Combined therapy with gemcitabine and pazopanib appears to be a viable treatment option for patients with soft-tissue sarcomas refractory to anthracycline or ifosfamide.
CHICAGO-Combined therapy with gemcitabine and pazopanib appears to be a viable treatment option for patients with soft-tissue sarcomas refractory to anthracycline or ifosfamide, according to results from a randomized phase II trial presented at the 2016 American Society of Clinical Oncology (ASCO) Annual Meeting, held June 3–7 in Chicago (abstract 11004).
“The PAPAGEMO trial meets its primary endpoint of a significant improvement of the PFS [progression-free survival] rate at 12 weeks,” reported lead study author Hans-Joachim Schmoll, MD, PhD, of Martin Luther University Halle-Wittenberg in Halle, Germany.
Improved PFS was mainly attributable to effects in patients with liposarcoma and, to a lesser extent, leiomyosarcoma, Schmoll said. However, the improvements noted in subgroup analyses were “only borderline or not significant,” due to the small sample sizes of patients.
Previous research has shown that the VEGF- , PDGF- , and c-kit–targeting tyrosine kinase inhibitor pazopanib significantly increases PFS compared with placebo among patients with soft-tissue sarcomas. Because pazopanib toxicity profiles do not overlap with cytotoxic drugs, combination therapy is an “interesting option” for these patients, Schmoll said.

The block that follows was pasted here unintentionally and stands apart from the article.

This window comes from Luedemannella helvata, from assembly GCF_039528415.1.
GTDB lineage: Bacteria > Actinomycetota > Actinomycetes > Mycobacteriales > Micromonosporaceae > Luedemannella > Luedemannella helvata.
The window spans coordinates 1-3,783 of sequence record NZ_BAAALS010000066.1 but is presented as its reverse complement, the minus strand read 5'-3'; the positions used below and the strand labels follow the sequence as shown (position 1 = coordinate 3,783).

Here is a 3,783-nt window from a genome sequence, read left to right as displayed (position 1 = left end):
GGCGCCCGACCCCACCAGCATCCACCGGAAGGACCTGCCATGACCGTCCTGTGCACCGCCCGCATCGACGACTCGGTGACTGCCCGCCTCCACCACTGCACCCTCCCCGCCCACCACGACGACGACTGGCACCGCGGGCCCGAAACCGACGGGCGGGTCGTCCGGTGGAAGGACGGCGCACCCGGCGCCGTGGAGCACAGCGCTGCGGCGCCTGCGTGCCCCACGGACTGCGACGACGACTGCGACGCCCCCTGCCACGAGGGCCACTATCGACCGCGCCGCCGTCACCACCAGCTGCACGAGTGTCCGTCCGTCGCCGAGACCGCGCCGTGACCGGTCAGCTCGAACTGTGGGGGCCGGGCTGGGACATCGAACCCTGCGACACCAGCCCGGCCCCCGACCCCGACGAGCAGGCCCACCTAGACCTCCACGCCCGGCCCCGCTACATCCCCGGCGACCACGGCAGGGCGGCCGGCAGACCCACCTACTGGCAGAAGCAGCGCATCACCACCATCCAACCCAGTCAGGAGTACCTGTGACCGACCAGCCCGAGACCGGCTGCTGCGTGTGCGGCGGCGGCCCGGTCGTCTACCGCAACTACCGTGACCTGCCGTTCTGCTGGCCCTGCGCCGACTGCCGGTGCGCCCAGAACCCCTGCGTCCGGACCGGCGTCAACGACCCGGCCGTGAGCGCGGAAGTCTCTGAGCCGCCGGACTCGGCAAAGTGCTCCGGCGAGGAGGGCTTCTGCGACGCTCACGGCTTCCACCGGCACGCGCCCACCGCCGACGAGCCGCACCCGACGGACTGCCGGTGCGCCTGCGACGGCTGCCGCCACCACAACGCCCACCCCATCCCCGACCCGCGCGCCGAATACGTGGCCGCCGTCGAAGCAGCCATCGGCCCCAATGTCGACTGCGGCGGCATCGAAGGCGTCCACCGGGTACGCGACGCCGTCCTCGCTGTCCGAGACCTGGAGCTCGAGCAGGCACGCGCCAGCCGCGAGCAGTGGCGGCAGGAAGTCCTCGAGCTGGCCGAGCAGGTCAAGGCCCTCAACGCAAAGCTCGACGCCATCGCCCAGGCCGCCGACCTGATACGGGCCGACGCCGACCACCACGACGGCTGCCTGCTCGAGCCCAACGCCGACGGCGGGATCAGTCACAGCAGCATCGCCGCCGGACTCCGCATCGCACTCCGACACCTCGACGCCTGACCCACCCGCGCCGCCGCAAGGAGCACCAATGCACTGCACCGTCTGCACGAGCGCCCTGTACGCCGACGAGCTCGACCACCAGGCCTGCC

Gemcitabine demonstrates efficacy and is associated with prolonged PFS in patients whose soft-tissue sarcomas are refractory to anthracycline/ifosfamide therapy. The study authors therefore conducted the randomized, multicenter, open-label, prospective, phase II PAPAGEMO trial to study outcomes associated with pazopanib with or without gemcitabine among patients with refractory soft-tissue sarcoma.
A total of 86 evaluable patients were randomized 1:1 to receive pazopanib (800 mg/d orally) with or without gemcitabine (1,000 mg/m2).
At 12 weeks, PFS was superior for patients in the combination-regimen group (74% vs 55%; P = .006), and median PFS was 5.6 months vs 2.0 months (hazard ratio [HR], 0.58 [95% CI, 0.36–0.92]; P = .02).
Overall survival (OS) was not different between the study groups in the overall analysis or subgroup analyses, probably because of post-trial crossover to gemcitabine among patients in the control (pazopanib only) arm.
Toxicities were more common among patients receiving the combination regimen. Treatment-related serious adverse events occurred in 54% of patients in the combination-therapy group and 16.3% of the control group. Two patient deaths occurred in the combination-therapy group and none in the pazopanib-only group.